Can you reuse KN95, N95 masks? CDC says yes, but follow steps to sanitize them

As the government considered people to wear more substantial masks than the typical cloth versions that have been worn throughout the COVID-19 pandemic, the KN95 and N95 variations are either difficult to find or come at a high price.

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The cost and supply issues may have many people thinking about how long a KN95 or N95 can mask be used and whether they can be cleaned when they become dirty?

The Journal of Emergency Medicine published an article in 2020 that said an N95 mask can be left in a paper bag for three to four days to allow the COVID-19 virus to die, KIRO reported.

The National Center for Biotechnology Information published an article that said a mask can be steamed in a microwave by using 60 ml, or about 2 ounces, of water in a glass bowl, covering it with mesh from a product bag, then setting the mask on top of the mesh, microwaving it for three minutes, KIRO reported.

Keep in mind that the masks do have a metal strip, but researchers said they didn’t see any sparks, so try at your own risk.

Researchers said that the use of soap can decrease the filtering efficiency of the masks and that the steaming procedure is what is recommended by the inventor of the material that the masks are made of.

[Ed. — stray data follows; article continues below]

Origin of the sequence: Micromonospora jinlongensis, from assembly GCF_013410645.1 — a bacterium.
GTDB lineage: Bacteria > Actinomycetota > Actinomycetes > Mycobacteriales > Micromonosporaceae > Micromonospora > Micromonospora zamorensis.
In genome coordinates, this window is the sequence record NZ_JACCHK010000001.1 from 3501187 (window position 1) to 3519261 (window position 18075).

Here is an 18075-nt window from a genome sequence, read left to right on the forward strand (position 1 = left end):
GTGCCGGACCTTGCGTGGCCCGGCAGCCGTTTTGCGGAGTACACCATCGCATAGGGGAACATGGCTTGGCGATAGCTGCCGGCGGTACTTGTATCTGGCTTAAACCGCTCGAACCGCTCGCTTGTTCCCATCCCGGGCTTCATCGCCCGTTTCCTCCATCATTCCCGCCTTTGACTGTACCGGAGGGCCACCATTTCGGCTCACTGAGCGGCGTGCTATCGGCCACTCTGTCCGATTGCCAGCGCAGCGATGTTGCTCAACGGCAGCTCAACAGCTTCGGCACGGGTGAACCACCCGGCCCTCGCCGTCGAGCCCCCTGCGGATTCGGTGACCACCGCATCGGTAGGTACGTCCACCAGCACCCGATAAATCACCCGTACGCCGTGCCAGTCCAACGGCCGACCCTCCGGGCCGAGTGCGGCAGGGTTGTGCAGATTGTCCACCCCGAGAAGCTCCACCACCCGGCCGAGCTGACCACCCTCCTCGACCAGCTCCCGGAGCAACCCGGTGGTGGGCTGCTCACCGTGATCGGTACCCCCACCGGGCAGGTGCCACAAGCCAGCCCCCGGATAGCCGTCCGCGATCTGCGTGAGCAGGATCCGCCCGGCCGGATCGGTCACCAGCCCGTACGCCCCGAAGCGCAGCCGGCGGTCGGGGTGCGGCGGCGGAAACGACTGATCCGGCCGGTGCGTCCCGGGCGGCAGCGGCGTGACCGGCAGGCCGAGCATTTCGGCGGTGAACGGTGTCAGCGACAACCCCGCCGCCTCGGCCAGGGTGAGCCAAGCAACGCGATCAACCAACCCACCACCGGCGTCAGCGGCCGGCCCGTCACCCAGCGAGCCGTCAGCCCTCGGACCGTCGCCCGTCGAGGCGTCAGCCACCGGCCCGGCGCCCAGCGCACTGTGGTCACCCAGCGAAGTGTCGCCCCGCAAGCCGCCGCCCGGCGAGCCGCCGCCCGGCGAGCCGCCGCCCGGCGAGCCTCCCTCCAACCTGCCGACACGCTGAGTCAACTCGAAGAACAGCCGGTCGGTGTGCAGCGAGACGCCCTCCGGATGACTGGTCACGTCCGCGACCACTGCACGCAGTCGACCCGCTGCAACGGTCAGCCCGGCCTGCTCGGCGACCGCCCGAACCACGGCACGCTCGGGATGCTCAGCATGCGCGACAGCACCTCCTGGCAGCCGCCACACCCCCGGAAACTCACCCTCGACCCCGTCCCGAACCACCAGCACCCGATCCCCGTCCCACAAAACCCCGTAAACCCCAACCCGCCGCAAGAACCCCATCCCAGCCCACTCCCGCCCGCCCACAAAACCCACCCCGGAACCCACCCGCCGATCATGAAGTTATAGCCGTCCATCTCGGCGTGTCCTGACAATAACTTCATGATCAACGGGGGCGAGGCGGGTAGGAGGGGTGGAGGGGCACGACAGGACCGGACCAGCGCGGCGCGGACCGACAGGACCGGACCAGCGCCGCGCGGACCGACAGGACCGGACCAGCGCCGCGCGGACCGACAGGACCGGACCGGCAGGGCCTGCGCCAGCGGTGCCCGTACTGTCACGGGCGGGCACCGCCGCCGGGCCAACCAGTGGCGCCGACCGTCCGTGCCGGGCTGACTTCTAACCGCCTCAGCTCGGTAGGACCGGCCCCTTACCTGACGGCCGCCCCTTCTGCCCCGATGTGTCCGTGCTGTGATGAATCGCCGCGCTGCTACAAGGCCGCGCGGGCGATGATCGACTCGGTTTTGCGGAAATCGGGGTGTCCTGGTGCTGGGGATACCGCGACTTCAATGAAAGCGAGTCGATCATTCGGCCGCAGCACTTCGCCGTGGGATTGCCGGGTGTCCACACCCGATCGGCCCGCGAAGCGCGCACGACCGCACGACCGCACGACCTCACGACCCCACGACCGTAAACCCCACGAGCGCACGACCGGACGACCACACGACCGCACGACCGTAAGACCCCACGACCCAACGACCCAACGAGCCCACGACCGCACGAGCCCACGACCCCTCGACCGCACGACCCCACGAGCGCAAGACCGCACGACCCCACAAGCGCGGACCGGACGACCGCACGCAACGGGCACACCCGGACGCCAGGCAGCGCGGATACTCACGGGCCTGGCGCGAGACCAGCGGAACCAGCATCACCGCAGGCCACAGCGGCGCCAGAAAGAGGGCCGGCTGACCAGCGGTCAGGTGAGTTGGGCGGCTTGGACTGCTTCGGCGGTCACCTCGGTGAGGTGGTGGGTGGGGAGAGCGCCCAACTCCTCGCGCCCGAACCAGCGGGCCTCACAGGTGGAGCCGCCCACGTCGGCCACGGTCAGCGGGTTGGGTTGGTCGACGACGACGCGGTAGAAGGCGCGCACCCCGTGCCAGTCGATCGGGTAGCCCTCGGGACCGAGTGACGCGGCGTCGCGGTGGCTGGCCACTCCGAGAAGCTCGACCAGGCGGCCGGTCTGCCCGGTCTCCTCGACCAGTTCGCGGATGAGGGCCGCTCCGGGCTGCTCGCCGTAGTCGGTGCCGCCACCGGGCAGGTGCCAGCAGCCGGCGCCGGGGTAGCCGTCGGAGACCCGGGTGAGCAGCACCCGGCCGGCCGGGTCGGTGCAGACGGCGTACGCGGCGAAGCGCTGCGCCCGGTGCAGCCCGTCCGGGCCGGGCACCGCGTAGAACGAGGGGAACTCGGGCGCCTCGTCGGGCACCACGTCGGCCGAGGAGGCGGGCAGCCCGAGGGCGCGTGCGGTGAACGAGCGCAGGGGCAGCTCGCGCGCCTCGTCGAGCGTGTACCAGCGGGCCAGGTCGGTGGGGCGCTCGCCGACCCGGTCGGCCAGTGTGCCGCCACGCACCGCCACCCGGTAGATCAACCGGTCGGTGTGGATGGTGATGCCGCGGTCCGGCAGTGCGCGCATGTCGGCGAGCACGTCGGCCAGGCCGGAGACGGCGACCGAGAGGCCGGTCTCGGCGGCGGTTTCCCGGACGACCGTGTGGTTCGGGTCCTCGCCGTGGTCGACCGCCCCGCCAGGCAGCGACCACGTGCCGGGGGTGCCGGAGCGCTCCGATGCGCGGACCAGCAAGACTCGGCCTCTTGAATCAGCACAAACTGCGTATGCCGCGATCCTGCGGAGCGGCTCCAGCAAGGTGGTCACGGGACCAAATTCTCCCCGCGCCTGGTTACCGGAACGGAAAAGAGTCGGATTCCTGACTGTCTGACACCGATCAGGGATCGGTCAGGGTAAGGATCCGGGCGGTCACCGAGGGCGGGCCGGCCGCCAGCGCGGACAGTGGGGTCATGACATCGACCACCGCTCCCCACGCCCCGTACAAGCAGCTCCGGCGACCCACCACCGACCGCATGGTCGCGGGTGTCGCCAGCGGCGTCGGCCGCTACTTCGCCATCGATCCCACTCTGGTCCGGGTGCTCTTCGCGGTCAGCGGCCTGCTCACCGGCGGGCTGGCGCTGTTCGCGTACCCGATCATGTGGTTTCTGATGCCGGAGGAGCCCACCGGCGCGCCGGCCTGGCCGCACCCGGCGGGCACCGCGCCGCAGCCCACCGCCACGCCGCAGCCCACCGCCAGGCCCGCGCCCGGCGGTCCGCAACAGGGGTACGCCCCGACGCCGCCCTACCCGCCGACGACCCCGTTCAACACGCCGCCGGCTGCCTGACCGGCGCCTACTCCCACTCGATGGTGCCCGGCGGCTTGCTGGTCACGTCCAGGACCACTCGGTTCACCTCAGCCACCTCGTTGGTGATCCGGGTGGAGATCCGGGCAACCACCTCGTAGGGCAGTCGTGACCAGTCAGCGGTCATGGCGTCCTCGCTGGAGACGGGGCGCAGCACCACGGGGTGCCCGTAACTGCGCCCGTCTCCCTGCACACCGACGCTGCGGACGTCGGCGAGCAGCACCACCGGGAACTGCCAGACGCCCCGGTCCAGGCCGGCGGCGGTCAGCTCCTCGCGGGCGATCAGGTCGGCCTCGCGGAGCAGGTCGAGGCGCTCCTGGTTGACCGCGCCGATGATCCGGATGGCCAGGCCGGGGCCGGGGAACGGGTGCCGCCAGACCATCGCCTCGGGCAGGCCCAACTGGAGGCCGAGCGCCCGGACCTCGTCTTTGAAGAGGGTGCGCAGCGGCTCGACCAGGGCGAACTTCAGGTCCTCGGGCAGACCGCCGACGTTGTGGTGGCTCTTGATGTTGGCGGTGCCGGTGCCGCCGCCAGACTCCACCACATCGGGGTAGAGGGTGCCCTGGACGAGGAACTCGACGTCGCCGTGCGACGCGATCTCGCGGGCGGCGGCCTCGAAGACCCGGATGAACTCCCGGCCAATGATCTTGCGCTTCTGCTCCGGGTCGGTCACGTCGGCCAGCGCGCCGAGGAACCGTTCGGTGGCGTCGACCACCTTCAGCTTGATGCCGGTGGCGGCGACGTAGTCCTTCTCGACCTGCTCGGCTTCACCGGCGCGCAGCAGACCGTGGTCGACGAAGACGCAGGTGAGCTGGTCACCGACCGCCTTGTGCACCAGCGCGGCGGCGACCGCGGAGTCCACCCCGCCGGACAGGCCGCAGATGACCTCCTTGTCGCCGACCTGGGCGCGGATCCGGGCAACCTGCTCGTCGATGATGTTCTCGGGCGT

To find new masks, instead of looking at typical online sellers and running the risk of getting masks that are not what they claim to be, the Washington Emergency Management Division suggests using to purchase masks that have been cleared by the Food and Drug Administration and that meet NIOSH requirements.

The CDC says about 60% of KN95 masks for sale are counterfeit and do not meet NIOSH requirements.

The CDC says to follow the manufacturer’s directions on how to clean or dispose of the masks properly.

CDC Director Dr. Rochelle Walensky said on Twitter Wednesday that the agency will continue to “recommend any mask is better than no mask” and that “recommendation will not change.”

She also said the CDC will be updating information on the different levels of protection that various masks provide.

For more on the different types of masks, visit the CDC’s mask page.

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